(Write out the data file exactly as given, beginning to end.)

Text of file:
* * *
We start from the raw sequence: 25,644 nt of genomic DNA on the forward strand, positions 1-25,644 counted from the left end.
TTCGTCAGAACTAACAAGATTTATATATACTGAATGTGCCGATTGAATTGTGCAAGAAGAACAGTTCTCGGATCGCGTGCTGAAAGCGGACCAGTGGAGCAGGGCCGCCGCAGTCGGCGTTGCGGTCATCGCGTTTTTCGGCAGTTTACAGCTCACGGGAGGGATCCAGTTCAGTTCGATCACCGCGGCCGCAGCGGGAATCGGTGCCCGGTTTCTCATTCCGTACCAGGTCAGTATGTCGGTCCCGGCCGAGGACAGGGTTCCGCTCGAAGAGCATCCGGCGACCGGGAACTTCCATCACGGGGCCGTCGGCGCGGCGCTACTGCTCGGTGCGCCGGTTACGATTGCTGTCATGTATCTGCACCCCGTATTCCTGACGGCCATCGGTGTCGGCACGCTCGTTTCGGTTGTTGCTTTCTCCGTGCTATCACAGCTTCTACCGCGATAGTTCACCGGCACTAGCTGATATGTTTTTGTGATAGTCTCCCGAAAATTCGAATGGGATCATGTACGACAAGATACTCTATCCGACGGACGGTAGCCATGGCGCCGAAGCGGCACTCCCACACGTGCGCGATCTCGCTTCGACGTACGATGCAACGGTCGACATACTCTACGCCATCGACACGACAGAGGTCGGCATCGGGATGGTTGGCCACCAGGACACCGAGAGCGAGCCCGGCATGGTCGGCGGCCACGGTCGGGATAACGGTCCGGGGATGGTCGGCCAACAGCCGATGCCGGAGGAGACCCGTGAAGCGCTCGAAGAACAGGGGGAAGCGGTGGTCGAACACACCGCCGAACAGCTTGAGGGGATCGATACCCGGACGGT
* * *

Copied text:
We start from the raw sequence: 25,644 nt of genomic DNA on the forward strand, positions 1-25,644 counted from the left end.
TTCGTCAGAACTAACAAGATTTATATATACTGAATGTGCCGATTGAATTGTGCAAGAAGAACAGTTCTCGGATCGCGTGCTGAAAGCGGACCAGTGGAGCAGGGCCGCCGCAGTCGGCGTTGCGGTCATCGCGTTTTTCGGCAGTTTACAGCTCACGGGAGGGATCCAGTTCAGTTCGATCACCGCGGCCGCAGCGGGAATCGGTGCCCGGTTTCTCATTCCGTACCAGGTCAGTATGTCGGTCCCGGCCGAGGACAGGGTTCCGCTCGAAGAGCATCCGGCGACCGGGAACTTCCATCACGGGGCCGTCGGCGCGGCGCTACTGCTCGGTGCGCCGGTTACGATTGCTGTCATGTATCTGCACCCCGTATTCCTGACGGCCATCGGTGTCGGCACGCTCGTTTCGGTTGTTGCTTTCTCCGTGCTATCACAGCTTCTACCGCGATAGTTCACCGGCACTAGCTGATATGTTTTTGTGATAGTCTCCCGAAAATTCGAATGGGATCATGTACGACAAGATACTCTATCCGACGGACGGTAGCCATGGCGCCGAAGCGGCACTCCCACACGTGCGCGATCTCGCTTCGACGTACGATGCAACGGTCGACATACTCTACGCCATCGACACGACAGAGGTCGGCATCGGGATGGTTGGCCACCAGGACACCGAGAGCGAGCCCGGCATGGTCGGCGGCCACGGTCGGGATAACGGTCCGGGGATGGTCGGCCAACAGCCGATGCCGGAGGAGACCCGTGAAGCGCTCGAAGAACAGGGGGAAGCGGTGGTCGAACACACCGCCGAACAGCTTGAGGGGATCGATACCCGGACGGT